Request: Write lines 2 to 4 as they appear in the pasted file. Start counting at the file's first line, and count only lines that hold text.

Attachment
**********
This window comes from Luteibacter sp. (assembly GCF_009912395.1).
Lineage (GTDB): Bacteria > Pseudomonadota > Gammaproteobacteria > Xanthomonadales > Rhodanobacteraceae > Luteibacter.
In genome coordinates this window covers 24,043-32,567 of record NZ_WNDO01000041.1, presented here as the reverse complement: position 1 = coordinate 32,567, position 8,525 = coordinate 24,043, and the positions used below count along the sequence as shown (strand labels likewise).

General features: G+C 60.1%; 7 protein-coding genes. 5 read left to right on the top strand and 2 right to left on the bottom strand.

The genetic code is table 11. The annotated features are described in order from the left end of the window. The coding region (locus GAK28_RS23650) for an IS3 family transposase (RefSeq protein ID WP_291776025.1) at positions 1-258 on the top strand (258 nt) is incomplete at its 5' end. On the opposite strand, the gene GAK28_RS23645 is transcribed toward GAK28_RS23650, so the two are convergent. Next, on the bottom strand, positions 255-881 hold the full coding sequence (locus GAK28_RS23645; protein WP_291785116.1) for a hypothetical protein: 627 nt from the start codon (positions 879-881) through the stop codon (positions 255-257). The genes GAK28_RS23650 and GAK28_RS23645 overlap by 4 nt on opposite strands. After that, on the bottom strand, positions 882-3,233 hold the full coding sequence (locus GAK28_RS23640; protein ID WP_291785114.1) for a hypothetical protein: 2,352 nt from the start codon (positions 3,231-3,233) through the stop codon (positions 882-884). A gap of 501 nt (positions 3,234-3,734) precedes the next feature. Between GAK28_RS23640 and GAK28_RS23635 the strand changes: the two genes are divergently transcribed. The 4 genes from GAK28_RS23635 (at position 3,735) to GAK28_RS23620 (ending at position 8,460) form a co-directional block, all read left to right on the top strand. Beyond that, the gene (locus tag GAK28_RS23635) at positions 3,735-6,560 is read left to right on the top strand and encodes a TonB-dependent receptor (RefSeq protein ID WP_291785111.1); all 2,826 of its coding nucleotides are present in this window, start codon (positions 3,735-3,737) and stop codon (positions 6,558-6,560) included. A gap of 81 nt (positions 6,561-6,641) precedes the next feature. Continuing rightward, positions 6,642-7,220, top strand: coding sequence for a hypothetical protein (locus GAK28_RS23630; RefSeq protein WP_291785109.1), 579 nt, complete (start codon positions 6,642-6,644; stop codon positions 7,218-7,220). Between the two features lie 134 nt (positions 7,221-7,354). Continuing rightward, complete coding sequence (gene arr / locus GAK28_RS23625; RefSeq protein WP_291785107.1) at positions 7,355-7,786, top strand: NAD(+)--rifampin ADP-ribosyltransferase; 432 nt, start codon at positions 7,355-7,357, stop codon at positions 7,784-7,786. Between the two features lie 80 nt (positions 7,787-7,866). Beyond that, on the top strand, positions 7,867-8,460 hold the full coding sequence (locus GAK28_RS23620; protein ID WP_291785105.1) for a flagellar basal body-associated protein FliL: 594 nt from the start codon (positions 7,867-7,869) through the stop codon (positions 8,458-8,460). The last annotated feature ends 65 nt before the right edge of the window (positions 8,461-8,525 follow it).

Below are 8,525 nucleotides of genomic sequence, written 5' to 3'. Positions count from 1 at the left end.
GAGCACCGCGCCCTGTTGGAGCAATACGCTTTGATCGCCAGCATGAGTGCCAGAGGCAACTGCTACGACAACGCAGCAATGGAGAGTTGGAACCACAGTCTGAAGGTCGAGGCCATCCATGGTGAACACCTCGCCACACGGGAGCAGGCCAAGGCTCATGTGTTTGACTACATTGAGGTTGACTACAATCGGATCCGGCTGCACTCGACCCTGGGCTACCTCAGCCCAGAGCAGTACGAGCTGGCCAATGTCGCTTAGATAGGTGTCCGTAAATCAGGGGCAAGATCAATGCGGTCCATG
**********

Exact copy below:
Lineage (GTDB): Bacteria > Pseudomonadota > Gammaproteobacteria > Xanthomonadales > Rhodanobacteraceae > Luteibacter.
In genome coordinates this window covers 24,043-32,567 of record NZ_WNDO01000041.1, presented here as the reverse complement: position 1 = coordinate 32,567, position 8,525 = coordinate 24,043, and the positions used below count along the sequence as shown (strand labels likewise).

General features: G+C 60.1%; 7 protein-coding genes. 5 read left to right on the top strand and 2 right to left on the bottom strand.